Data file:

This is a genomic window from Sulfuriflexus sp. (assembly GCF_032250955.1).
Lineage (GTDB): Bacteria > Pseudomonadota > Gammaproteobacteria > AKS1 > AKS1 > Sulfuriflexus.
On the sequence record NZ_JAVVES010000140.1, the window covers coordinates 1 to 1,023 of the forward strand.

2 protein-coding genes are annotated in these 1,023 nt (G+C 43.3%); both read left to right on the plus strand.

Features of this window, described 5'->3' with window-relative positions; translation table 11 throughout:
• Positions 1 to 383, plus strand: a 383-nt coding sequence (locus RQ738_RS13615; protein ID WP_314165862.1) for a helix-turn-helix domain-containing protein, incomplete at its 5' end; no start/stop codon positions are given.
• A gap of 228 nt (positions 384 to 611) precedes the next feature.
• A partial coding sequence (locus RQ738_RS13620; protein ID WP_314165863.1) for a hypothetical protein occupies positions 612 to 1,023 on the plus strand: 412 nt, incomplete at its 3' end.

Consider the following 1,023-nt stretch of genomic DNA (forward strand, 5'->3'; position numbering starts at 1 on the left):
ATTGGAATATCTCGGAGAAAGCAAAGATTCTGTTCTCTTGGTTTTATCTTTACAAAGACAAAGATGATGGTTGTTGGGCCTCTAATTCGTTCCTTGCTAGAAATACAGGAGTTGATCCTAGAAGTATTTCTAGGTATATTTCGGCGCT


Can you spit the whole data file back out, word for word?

This is a genomic window from Sulfuriflexus sp. (assembly GCF_032250955.1).
Lineage (GTDB): Bacteria > Pseudomonadota > Gammaproteobacteria > AKS1 > AKS1 > Sulfuriflexus.
On the sequence record NZ_JAVVES010000140.1, the window covers coordinates 1 to 1,023 of the forward strand.

2 protein-coding genes are annotated in these 1,023 nt (G+C 43.3%); both read left to right on the plus strand.

Features of this window, described 5'->3' with window-relative positions; translation table 11 throughout:
• Positions 1 to 383, plus strand: a 383-nt coding sequence (locus RQ738_RS13615; protein ID WP_314165862.1) for a helix-turn-helix domain-containing protein, incomplete at its 5' end; no start/stop codon positions are given.
• A gap of 228 nt (positions 384 to 611) precedes the next feature.
• A partial coding sequence (locus RQ738_RS13620; protein ID WP_314165863.1) for a hypothetical protein occupies positions 612 to 1,023 on the plus strand: 412 nt, incomplete at its 3' end.

Consider the following 1,023-nt stretch of genomic DNA (forward strand, 5'->3'; position numbering starts at 1 on the left):
ATTGGAATATCTCGGAGAAAGCAAAGATTCTGTTCTCTTGGTTTTATCTTTACAAAGACAAAGATGATGGTTGTTGGGCCTCTAATTCGTTCCTTGCTAGAAATACAGGAGTTGATCCTAGAAGTATTTCTAGGTATATTTCGGCGCT